Family Lifestyle Parenting

What Is a New Year Anyway?

So here we are. Clean slate. It’s the start of a new year, a new decade. 2020. One can’t help but think about it when social media feeds have been flooded with reflective posts in the days leading up to today. You know the ones. The ones about how 2019 sucked, so good riddance. The ones about how 2019 taught lessons and how much more appreciative we should be in the new year. The ones about loss and sadness. Those that remind us to be grateful for what we have. The ones filled with realizations of how much has been accomplished. Or how much needs to change within ourselves. The list is endless.

All of these posts are true. For someone. We can relate to some, yet roll our eyes at others or be envious even. We can learn a thing or two from some of them as well. But one thing for sure is that we think about our own place in our lives. We can’t help it. It is almost as though we are forced to think about it.

I have never been one to want to profess my New Year’s Resolutions to the world. Partly because it is cliche’ and I tend to rebel against it for that reason alone. And also because, admittedly, I am afraid to fail. I would rather balk at the promise to get healthier than to fall into the lump of statistics that most of these promises become.

But I am getting older. All of the people I love are getting older. It sorta feels like I should stop joking around about it anymore. I can’t pretend that this new decade hasn’t made me examine the last ten years of my life. Realize that I have been alive for nearly half a century, which is quite possibly more than half of my time to be alive.

So rather than roll my eyes at or be jealous of or feel guilty about things, I’ve decided it is my turn. My turn to reflect a bit. To examine where I’ve been. Where I am going. What I have learned. So here goes.

Ten years ago, I was 38 and married. I lived in a big house in a nice neighborhood where I was raising two kids. I worked a nice “mom” job because it helped pay the bills, yet allowed me to have a schedule like the kids had. It was 2010. My kids were 10 and 6. I don’t really remember a lot from that year. It’s hard to explain, but I think I was on autopilot. I did things day-to-day, week-to-week, month-to-month. All the things I believed that I was supposed to be doing. Because everyone wanted me to be doing them.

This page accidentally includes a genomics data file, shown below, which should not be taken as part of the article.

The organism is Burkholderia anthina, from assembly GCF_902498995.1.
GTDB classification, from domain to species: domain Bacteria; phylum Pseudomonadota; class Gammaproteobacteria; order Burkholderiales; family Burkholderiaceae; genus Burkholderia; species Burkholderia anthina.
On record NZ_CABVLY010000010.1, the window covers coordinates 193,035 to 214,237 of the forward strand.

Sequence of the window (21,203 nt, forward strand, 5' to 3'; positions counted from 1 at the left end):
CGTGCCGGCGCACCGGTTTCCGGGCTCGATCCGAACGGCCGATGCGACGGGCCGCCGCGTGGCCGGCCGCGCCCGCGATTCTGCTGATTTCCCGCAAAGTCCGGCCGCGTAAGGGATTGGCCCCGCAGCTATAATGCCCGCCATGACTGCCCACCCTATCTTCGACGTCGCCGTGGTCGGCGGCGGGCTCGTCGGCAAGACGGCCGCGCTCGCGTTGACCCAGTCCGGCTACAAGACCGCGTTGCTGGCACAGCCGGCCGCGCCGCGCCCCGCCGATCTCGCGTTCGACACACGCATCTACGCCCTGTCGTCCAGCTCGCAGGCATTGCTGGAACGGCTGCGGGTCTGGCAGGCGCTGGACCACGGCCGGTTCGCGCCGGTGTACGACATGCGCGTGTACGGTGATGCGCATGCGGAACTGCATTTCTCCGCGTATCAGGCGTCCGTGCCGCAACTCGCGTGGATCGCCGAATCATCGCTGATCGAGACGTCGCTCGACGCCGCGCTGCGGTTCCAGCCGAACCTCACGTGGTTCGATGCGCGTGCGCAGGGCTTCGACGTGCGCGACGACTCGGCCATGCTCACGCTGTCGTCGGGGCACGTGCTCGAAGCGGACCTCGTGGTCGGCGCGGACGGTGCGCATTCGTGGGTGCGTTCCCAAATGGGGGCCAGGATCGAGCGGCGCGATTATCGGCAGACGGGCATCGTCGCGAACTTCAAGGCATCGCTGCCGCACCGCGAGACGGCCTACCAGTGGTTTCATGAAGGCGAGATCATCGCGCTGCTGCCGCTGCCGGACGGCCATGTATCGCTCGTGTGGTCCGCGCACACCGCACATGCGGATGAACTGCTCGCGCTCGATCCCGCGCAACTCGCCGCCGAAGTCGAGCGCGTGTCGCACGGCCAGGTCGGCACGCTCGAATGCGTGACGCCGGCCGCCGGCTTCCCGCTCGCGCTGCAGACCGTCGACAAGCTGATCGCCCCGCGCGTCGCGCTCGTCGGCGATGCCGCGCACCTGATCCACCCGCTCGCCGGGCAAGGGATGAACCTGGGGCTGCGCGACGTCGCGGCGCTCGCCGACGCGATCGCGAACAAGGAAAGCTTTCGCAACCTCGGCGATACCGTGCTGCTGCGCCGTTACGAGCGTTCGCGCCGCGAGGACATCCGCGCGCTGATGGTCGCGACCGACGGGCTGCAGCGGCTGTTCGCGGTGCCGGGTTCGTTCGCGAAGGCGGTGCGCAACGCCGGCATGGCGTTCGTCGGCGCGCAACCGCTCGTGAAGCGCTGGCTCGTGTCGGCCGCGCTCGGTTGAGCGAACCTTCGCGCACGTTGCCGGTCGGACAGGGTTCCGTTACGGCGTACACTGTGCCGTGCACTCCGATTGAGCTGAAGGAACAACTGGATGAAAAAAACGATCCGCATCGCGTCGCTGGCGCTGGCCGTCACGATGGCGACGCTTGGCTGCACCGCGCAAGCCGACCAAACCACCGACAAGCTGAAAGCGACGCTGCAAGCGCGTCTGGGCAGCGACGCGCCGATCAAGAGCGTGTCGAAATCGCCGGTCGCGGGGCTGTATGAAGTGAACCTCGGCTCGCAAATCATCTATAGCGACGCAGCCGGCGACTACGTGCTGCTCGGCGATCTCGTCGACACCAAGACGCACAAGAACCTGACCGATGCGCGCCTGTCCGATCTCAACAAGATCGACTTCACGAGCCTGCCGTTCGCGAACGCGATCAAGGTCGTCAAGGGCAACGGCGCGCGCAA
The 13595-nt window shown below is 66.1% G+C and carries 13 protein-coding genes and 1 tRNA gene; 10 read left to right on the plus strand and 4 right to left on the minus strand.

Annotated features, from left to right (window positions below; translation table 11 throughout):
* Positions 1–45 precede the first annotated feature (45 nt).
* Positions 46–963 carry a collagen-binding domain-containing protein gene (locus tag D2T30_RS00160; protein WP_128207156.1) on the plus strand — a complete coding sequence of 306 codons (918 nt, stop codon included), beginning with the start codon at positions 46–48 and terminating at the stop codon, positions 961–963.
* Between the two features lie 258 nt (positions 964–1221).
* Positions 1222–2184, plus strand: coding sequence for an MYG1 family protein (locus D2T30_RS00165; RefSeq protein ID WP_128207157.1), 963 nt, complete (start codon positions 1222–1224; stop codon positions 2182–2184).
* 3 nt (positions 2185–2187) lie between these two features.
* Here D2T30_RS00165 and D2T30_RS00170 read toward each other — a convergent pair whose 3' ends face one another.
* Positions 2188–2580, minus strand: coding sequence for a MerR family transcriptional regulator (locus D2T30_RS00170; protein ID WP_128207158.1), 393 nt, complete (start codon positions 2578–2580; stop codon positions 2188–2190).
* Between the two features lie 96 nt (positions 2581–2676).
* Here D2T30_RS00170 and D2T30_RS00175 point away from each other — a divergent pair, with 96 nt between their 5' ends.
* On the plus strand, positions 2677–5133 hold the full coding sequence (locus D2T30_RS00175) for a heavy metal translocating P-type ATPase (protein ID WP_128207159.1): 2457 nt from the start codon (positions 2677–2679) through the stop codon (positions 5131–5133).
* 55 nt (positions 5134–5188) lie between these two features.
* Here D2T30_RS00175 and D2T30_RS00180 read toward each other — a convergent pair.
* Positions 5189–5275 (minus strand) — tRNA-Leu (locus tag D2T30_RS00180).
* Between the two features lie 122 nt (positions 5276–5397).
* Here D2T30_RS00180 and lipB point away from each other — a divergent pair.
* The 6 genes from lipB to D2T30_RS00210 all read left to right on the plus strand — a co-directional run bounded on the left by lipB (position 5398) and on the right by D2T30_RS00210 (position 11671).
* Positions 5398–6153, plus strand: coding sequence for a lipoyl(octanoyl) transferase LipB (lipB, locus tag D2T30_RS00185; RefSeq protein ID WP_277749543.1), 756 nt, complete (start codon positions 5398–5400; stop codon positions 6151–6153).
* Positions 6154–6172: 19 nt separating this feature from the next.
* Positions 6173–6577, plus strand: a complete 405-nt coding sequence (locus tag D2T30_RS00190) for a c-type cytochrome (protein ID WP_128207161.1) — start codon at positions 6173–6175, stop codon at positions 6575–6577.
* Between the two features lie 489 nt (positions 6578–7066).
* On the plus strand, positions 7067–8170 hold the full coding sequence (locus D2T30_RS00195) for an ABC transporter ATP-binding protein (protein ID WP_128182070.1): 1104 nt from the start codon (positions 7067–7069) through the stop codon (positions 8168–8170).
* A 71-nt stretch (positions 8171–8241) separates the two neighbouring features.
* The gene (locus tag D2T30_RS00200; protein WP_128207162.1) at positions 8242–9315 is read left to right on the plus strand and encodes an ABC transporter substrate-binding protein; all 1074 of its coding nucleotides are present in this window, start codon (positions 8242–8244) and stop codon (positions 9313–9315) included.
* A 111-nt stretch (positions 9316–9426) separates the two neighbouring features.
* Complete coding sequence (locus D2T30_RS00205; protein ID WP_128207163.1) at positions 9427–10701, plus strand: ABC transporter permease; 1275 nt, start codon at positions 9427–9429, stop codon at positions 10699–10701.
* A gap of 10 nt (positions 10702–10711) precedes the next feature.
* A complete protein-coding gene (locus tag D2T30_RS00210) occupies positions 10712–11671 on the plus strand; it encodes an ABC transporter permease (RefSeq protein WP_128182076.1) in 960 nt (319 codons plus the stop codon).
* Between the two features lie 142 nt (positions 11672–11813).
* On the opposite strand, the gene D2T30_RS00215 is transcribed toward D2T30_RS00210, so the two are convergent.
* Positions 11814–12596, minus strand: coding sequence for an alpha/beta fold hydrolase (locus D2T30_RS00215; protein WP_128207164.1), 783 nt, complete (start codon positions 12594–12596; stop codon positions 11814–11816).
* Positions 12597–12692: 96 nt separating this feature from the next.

The few years before that were about the same. The few after too. The only goals I really had were keeping my house clean, making sure my dog didn’t pee in the house, keeping the pantry stocked, and avoiding germs that would make me or my kids sick. I made meals, paid bills, and sent snacks in for my kids’ classes when it was my turn. The things that moms and wives did.

Then the big changes started. Parenting started to get harder. More cumbersome and stressful. My terminally ill marriage died. It felt like I fell down a cliff and got up. On the bottom. And lonely.

In the last decade, I learned that it is possible to start over. Climb back up from the bottom. It is possible to live on less money and with less stuff. It is possible to make drastic changes in your life, but it does not happen easily. It takes hard work. And it can suck and make you cry. It is scary. And painful. But you still keep going every single day. Because your children need you. And because YOU need you.

I also learned that it is okay to start over in love. It is possible to find love again after divorce. But don’t expect that to be easy because it isn’t. It’s messy when there are children and exes, but it can happen when you put in the work. And if you choose not to do that, then that is okay too.

In the last decade, I learned that it is okay to talk about some things no one wants to talk about. Like how I started taking high blood pressure medicine several years ago. Or that I take medicine for anxiety and depression and I see a therapist now too. I also began perimenopause. You know, that thing that has hot flashes, mood swings, hair loss and a whole slew of other interesting changes.

It is also okay if you have a grown child who doesn’t go to college or trade school. Because you can’t make someone be someone they aren’t. Not even your own child. And it is also okay to brag about an overachieving child who excels again and again. Because we can’t all expect our kids to turn out the same way, whatever way it is you think they should turn out.

In the last decade, I have learned that it is okay to take some great risks. Like leaping into the quicksand of student loan debt to prevent staying in a rut. Because maybe we were meant to do more, even when it is scary. There is no shame in taking longer than most to get a college degree. Or having a less than stellar GPA when you do it. Finding our purpose is not a race or a competition.

I have certainly lived and learned a lot in the last decade. I decided to share my New Year Reflection with you because I think some of what I have learned may help you too. Find out who you are sooner than later. Fight for it and be proud of who you were meant to be. You’ll have less to regret. Just be your best self while you do it and remember to always exercise kindness.

Write your words. Play your music. Study something important to you. Stop comparing yourself to others. And be unapologetically you. Because it’s 2020 y’all!

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